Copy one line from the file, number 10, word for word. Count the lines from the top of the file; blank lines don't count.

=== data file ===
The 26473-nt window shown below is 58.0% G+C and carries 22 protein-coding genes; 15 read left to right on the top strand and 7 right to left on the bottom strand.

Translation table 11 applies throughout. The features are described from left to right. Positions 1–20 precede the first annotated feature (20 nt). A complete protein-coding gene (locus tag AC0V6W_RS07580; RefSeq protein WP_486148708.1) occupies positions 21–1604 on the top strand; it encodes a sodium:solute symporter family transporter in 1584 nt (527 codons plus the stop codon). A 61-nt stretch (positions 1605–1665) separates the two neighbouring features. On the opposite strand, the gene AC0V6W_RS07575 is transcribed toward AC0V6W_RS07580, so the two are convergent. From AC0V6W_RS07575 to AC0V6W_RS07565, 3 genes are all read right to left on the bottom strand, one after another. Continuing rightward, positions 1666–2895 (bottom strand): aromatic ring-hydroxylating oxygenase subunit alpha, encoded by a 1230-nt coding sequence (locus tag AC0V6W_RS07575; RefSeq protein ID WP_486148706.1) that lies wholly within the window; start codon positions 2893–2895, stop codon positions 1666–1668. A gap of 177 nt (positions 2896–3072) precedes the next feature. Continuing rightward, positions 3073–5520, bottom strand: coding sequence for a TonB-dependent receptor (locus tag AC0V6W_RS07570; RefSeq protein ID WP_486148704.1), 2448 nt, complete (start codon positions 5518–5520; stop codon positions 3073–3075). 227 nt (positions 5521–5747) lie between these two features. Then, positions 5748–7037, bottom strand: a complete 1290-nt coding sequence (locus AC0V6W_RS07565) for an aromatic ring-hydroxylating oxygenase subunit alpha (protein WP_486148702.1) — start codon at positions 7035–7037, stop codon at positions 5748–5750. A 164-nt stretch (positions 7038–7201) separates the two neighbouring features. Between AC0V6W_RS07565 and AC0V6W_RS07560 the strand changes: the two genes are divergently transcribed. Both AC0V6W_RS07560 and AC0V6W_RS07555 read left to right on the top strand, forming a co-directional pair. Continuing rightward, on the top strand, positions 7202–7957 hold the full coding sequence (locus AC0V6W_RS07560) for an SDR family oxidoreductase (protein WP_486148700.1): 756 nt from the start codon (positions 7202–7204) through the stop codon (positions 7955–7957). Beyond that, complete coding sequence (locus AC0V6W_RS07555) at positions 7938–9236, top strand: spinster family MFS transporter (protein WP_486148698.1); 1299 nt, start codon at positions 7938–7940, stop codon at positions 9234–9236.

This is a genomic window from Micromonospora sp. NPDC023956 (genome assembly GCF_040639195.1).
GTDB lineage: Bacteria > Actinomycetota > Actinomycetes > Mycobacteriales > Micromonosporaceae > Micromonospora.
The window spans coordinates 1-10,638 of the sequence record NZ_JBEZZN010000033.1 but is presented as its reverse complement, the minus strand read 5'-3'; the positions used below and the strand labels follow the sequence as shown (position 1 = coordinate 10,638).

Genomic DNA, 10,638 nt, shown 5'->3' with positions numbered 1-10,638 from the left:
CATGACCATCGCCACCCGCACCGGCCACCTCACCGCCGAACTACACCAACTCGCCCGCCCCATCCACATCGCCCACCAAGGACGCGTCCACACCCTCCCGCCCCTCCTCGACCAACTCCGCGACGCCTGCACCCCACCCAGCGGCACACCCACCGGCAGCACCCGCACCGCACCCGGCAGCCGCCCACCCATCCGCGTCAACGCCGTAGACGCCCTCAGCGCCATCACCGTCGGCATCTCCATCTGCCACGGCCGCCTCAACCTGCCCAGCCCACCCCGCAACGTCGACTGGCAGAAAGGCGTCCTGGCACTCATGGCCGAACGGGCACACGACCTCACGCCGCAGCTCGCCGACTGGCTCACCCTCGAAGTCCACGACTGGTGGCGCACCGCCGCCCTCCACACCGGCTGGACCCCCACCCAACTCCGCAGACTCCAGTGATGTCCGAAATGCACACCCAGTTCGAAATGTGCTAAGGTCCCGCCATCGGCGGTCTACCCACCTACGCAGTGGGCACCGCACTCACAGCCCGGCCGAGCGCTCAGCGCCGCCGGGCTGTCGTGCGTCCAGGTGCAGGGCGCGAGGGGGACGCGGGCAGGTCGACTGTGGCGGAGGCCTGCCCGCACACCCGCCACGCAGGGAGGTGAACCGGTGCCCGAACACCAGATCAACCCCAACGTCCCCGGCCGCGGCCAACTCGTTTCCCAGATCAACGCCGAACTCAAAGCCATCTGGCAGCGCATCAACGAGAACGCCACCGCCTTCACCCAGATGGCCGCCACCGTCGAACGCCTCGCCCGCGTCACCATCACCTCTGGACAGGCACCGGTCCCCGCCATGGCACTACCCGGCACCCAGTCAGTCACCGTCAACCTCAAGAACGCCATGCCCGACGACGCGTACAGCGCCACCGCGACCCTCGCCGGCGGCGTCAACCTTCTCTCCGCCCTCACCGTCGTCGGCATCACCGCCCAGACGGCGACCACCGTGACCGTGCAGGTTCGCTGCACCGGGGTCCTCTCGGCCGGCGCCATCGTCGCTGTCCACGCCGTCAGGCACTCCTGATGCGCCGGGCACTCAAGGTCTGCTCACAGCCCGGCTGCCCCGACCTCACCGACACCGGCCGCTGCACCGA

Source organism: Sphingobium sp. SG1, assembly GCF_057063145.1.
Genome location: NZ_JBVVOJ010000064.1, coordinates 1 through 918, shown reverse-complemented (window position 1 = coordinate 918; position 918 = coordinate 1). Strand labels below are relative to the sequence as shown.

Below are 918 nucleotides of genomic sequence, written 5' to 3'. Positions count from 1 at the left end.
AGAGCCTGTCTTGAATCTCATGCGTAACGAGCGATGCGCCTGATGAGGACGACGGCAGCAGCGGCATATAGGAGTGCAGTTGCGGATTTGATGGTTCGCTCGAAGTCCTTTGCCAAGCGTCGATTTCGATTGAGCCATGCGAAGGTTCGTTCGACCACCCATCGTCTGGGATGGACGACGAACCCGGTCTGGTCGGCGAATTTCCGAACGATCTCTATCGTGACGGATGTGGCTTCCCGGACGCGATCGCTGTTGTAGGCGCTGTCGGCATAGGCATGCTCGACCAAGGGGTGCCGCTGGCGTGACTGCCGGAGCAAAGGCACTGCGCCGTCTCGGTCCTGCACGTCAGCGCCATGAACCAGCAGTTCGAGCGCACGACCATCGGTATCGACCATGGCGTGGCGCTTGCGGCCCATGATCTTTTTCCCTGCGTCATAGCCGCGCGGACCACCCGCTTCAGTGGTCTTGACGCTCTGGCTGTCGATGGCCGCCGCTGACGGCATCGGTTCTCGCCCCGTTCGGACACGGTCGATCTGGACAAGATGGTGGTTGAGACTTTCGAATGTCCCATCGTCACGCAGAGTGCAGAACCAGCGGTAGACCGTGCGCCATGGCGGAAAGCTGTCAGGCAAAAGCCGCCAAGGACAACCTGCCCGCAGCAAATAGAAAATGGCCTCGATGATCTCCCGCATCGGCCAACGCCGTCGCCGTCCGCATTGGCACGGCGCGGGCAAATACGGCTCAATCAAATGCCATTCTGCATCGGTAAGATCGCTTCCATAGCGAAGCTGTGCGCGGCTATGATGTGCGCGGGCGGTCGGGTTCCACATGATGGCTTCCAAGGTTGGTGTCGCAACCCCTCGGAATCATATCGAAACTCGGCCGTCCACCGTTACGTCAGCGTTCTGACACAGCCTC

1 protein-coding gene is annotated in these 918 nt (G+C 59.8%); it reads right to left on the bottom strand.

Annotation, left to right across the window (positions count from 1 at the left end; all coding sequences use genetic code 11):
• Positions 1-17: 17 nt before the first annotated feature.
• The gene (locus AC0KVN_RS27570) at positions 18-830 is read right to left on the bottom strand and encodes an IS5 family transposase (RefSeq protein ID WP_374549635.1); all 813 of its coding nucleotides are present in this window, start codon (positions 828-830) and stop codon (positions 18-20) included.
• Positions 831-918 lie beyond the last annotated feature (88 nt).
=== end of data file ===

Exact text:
Below are 918 nucleotides of genomic sequence, written 5' to 3'. Positions count from 1 at the left end.